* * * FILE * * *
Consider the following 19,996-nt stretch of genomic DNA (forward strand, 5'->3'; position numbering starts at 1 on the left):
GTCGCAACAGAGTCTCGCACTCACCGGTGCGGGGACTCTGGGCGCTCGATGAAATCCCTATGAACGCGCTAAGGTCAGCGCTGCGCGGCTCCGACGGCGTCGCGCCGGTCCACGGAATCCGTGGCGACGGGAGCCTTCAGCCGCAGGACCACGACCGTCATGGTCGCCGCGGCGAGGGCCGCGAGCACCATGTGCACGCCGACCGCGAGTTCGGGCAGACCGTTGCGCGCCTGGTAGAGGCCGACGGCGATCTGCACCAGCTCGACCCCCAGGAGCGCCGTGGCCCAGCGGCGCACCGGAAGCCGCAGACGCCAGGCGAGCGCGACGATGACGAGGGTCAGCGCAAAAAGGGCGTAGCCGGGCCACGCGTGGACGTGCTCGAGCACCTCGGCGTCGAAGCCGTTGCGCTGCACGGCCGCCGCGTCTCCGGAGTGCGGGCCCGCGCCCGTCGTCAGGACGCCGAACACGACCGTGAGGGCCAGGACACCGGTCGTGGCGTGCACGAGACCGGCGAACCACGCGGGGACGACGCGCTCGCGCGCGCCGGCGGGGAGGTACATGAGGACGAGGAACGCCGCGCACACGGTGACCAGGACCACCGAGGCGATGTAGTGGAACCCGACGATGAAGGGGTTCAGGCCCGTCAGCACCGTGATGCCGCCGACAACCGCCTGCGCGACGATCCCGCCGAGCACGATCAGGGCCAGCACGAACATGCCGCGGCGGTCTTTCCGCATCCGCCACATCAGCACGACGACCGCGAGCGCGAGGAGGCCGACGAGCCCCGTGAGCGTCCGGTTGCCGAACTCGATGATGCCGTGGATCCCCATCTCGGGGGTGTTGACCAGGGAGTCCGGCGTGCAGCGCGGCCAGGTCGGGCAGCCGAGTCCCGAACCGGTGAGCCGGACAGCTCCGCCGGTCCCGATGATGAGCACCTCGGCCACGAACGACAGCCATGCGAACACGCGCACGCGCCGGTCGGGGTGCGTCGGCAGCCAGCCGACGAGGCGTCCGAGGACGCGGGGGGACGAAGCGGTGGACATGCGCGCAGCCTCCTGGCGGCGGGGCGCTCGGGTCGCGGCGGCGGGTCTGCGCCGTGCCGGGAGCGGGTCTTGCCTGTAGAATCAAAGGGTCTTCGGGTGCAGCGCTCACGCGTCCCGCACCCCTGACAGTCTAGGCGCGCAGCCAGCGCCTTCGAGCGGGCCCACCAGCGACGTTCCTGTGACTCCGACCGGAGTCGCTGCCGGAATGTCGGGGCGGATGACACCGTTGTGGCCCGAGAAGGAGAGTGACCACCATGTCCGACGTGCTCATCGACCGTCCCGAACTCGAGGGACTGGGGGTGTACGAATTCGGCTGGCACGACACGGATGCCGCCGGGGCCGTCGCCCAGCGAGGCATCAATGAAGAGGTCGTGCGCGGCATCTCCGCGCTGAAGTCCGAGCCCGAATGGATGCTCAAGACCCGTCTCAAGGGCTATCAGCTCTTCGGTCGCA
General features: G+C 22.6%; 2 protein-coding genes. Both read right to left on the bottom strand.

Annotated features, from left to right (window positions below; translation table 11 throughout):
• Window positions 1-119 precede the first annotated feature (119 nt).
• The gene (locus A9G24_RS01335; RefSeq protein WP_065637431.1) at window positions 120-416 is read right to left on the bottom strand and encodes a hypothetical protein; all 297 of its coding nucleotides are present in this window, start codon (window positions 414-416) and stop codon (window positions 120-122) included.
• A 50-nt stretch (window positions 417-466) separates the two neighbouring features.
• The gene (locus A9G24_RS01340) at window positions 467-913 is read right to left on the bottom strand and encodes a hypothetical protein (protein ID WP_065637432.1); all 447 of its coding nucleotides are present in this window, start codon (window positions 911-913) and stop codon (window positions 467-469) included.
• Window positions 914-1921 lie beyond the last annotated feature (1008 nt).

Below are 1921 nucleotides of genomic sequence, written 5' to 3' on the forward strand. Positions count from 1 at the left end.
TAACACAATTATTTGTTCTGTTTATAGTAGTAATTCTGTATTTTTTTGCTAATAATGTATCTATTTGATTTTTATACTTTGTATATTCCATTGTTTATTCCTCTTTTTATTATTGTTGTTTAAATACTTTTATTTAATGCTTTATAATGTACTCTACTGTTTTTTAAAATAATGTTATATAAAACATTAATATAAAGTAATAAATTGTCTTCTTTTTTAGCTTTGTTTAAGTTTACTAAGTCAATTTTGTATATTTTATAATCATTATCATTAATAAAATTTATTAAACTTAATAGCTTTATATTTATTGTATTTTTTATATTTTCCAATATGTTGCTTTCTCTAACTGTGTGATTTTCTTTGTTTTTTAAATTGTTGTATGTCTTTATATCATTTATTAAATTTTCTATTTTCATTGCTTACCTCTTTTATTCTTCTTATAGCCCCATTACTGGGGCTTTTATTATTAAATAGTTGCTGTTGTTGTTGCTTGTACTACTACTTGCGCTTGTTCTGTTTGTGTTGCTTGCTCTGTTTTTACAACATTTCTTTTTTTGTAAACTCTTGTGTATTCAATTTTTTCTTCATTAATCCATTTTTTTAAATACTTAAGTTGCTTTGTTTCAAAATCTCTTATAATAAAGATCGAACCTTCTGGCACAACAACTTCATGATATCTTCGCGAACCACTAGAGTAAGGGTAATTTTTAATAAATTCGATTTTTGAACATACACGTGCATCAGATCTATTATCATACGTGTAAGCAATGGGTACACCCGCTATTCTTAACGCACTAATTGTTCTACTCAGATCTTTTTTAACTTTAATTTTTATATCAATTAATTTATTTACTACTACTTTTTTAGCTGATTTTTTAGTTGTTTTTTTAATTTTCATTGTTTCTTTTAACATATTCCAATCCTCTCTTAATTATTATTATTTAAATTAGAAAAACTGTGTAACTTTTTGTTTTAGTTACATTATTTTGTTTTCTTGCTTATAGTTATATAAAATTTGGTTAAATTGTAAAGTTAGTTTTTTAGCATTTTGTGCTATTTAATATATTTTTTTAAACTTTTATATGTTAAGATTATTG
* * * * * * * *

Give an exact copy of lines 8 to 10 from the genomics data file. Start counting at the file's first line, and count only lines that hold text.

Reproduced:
• The gene (locus A9G24_RS01340) at window positions 467-913 is read right to left on the bottom strand and encodes a hypothetical protein (protein ID WP_065637432.1); all 447 of its coding nucleotides are present in this window, start codon (window positions 911-913) and stop codon (window positions 467-469) included.
• Window positions 914-1921 lie beyond the last annotated feature (1008 nt).

Below are 1921 nucleotides of genomic sequence, written 5' to 3' on the forward strand. Positions count from 1 at the left end.